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Social Progress Index
Australia ranked world’s 10th most socially advanced country.
4 April 2014: Australia is the world’s 10th most socially advanced nation according to a major new global index published today by US-based nonprofit, the Social Progress Imperative, and released at the 2014 Skoll World Forum on Social Entrepreneurship. Australia finished behind top performing New Zealand and other countries including Canada and Norway, but finished ahead of Germany, the United States and France–according to the Social Progress Index 2014 which ranks 132 countries based on their social and environmental performance.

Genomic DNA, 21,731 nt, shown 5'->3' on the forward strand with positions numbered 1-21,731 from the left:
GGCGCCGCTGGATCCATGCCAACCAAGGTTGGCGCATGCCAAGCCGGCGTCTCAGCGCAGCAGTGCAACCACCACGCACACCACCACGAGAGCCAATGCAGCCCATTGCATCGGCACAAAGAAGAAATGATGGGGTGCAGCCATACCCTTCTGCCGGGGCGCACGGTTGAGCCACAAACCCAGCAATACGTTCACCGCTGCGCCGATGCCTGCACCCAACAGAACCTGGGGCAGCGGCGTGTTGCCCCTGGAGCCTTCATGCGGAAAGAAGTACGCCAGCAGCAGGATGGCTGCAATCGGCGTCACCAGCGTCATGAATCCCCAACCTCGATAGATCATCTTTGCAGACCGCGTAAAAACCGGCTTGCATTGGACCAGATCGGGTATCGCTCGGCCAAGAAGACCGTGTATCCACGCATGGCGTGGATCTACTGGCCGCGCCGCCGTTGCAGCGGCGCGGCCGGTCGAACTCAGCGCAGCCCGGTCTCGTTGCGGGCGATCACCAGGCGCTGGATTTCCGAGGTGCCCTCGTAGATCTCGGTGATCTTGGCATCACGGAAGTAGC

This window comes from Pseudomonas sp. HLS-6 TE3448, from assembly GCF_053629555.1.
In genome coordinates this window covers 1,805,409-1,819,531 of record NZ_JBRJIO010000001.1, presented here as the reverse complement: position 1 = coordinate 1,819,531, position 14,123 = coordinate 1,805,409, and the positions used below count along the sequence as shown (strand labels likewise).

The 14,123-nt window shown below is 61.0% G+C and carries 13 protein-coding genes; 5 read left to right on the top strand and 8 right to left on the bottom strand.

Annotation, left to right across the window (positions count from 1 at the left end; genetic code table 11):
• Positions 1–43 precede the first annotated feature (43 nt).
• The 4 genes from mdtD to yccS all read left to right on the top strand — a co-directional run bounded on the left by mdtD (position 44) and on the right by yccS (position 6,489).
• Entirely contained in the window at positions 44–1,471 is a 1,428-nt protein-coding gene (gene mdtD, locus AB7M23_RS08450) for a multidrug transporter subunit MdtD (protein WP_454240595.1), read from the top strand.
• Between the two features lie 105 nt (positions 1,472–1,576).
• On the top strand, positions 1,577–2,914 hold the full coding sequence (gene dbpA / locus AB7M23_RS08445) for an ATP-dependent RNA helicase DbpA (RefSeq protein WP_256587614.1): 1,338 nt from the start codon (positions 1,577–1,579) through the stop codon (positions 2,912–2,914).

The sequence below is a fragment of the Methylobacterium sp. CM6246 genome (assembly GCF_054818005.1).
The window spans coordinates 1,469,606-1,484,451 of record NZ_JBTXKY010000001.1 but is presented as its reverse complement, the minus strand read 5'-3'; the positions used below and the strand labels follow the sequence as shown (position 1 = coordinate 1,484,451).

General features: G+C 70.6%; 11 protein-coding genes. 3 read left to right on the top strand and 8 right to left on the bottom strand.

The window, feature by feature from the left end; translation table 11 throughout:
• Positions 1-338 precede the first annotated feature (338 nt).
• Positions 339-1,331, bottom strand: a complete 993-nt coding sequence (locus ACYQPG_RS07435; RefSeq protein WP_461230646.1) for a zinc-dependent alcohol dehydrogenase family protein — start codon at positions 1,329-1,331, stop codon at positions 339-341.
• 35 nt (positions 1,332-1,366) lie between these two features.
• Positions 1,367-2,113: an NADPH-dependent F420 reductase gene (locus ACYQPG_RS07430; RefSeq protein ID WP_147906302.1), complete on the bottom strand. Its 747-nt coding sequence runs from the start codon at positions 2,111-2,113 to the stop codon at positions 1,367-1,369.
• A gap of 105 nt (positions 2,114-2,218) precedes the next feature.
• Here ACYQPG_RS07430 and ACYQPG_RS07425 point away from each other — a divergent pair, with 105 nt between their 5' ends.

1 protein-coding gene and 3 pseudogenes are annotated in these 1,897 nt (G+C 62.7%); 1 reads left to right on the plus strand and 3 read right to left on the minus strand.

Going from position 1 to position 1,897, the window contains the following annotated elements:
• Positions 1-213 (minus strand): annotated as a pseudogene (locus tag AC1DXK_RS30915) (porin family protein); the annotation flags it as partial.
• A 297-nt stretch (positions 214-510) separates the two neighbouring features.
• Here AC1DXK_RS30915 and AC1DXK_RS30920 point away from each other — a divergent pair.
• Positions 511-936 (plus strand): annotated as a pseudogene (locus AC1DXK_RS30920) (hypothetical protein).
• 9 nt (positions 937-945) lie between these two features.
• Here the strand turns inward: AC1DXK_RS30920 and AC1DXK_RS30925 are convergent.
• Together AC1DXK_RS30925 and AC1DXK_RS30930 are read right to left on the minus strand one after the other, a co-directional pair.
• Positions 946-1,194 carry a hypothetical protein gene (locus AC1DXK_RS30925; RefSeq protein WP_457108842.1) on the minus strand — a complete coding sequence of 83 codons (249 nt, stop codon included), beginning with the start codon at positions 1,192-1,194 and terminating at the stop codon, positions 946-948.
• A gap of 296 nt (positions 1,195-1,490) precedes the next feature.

The Social Progress Index, created by a team led by Professor Michael E. Porter of Harvard Business School, is designed as a complement to GDP and other economic indicators to provide a more holistic understanding of countries’ overall performance. The full, interactive dataset from the Index is be available at their website.
Measuring a country’s social progress outcomes the Index also identifies the areas in which Australia is under-performing compared to countries with a comparable GDP per capita.
Australia under-performs on the measure of ‘Shelter’ (18th globally), thanks partly to the quality of its electricity supply, but scores well on ‘Personal Rights’ (2nd globally) and well on the measure of ‘Health and Wellness’ (5th), behind Japan (1st) and Italy (2nd), but ahead of the UK (37th), the United States (70th) and Canada (13th). This is thanks partly to a high life expectancy–on average Australians will live to almost 82 years old (the 6th highest country for life expectancy globally).